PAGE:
Oct. 16, 2013

Despite Future Investment, Aluminum Supply Could Tighten
 
Despite the planned additions to aluminum sheet capacity to serve growing demand in automotive, customers in other markets could still find aluminum products in short supply in the future, warned experts during a press roundtable at last week’s Aluminum Association Fall Meeting in Pennsylvania.

Alcoa, New York, is investing almost $600 million to ramp up its rolling capacity to meet the expected surge in demand from automobile manufacturers, who continue to seek ways to take weight out of their vehicles and improve fuel economy. A similar investment program is ongoing at Atlanta-based Novelis.

Industry executives believe that with adequate planning, in conjunction with the carmakers, aluminum makers should be able to grow capacity to meet their requirements. However, as more emphasis is placed on the aluminum sheet market, other end markets may see tightness at various times down the line.

“Between now and 2018, as some very large-volume car programs come on line, there’s some potential for spot tightness to develop as we’re building out this capacity,” said Randall Scheps, a director at Alcoa. “It won’t match exactly with the growth in demand, so I think you’ll see some tightness at points in the future.”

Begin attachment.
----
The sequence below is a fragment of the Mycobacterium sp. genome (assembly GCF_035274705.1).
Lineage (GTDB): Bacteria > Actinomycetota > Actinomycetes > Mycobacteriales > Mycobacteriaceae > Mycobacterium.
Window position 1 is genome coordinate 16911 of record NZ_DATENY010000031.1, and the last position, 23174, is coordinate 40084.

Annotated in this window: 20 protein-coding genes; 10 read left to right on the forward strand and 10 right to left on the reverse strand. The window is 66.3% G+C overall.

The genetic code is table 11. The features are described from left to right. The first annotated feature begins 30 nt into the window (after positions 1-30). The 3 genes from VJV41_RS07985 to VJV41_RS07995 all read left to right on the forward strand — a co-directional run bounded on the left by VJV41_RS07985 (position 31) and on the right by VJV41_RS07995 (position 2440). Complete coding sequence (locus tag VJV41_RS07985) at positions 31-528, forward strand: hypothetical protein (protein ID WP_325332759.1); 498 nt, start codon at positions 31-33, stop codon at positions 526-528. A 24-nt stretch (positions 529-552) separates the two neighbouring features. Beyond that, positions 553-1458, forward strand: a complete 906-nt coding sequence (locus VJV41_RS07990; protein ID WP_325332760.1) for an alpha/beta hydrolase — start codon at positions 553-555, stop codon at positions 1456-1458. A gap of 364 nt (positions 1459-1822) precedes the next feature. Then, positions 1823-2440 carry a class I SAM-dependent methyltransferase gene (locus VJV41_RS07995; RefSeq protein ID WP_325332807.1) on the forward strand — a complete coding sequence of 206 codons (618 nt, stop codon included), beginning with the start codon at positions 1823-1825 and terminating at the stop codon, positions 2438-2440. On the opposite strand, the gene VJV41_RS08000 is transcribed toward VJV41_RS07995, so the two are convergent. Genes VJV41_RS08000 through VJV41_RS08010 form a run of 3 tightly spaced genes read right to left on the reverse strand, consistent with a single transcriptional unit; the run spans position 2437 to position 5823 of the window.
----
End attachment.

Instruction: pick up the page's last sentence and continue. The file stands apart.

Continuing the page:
Moreover, the emergence of new alloys to meet the particular needs of automakers may open new markets, as engineers discover new uses for these targeted products. “When you develop a new alloy, you do it for something specific, and the car business is pulling us right now. But then other customers see how this alloy is put together, or how it looks, and it can feed a new product,” says Étienne Jacques, chief operating officer of Montreal-based Rio Tinto Alcan Primary Metal North America.

While the industry anticipates some future tightness in the sheet market, it also faces some genuine availability issues today on the raw materials front. Aluminum scrap is in short supply domestically, creating issues for the suppliers of secondary aluminum.

“Traditional items that would be consumed by secondary are being shredded and sent to mills direct,” says Garney B. Scott, president of Waverly, Tenn.-based Scepter Inc., a secondary aluminum recycling and trading company. “There’s a lot of capacity built out to support the secondary aluminum industry and it’s looking for raw materials that are nonexistent.”

Scott noted that while imports of scrap have risen slightly in the face of increased demand, the decrease in exports tells the story more clearly. Exports of aluminum scrap have fallen by 325 million pounds compared to 2012. “You’re putting a lot of pressure on these plants to find more sources, which don’t exist. If you’re recycling a very high percentage of the overall potential scrap that’s available to make the product, you have to use primary aluminum.”

Adding to the scrap shortage is a depletion of inventories, as a high percentage of obsolete cars and building materials have already hit the shredders, Scott said. In addition, downstream aluminum users have become more efficient in their processing, generating less scrap.

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Friday, September 30, 2016